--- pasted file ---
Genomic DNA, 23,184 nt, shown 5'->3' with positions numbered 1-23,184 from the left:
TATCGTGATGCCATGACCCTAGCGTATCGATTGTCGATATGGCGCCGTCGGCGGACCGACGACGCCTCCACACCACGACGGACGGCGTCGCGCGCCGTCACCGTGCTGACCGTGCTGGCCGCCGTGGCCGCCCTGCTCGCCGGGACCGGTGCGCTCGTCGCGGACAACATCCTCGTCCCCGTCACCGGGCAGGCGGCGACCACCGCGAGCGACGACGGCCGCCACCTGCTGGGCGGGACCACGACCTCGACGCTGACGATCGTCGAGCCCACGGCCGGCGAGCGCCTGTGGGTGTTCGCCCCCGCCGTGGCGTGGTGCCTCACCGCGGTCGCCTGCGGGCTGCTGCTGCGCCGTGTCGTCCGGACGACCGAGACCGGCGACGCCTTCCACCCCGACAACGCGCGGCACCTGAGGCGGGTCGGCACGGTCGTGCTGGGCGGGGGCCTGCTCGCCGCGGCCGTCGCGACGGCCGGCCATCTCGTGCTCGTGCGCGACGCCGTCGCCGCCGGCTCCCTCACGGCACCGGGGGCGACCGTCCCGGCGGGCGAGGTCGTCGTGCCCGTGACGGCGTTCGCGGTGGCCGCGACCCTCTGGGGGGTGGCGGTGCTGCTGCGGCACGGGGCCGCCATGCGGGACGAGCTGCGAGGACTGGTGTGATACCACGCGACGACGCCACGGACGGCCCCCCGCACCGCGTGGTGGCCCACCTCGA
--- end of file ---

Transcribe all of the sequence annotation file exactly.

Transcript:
Genomic DNA, 23,184 nt, shown 5'->3' with positions numbered 1-23,184 from the left:
TATCGTGATGCCATGACCCTAGCGTATCGATTGTCGATATGGCGCCGTCGGCGGACCGACGACGCCTCCACACCACGACGGACGGCGTCGCGCGCCGTCACCGTGCTGACCGTGCTGGCCGCCGTGGCCGCCCTGCTCGCCGGGACCGGTGCGCTCGTCGCGGACAACATCCTCGTCCCCGTCACCGGGCAGGCGGCGACCACCGCGAGCGACGACGGCCGCCACCTGCTGGGCGGGACCACGACCTCGACGCTGACGATCGTCGAGCCCACGGCCGGCGAGCGCCTGTGGGTGTTCGCCCCCGCCGTGGCGTGGTGCCTCACCGCGGTCGCCTGCGGGCTGCTGCTGCGCCGTGTCGTCCGGACGACCGAGACCGGCGACGCCTTCCACCCCGACAACGCGCGGCACCTGAGGCGGGTCGGCACGGTCGTGCTGGGCGGGGGCCTGCTCGCCGCGGCCGTCGCGACGGCCGGCCATCTCGTGCTCGTGCGCGACGCCGTCGCCGCCGGCTCCCTCACGGCACCGGGGGCGACCGTCCCGGCGGGCGAGGTCGTCGTGCCCGTGACGGCGTTCGCGGTGGCCGCGACCCTCTGGGGGGTGGCGGTGCTGCTGCGGCACGGGGCCGCCATGCGGGACGAGCTGCGAGGACTGGTGTGATACCACGCGACGACGCCACGGACGGCCCCCCGCACCGCGTGGTGGCCCACCTCGA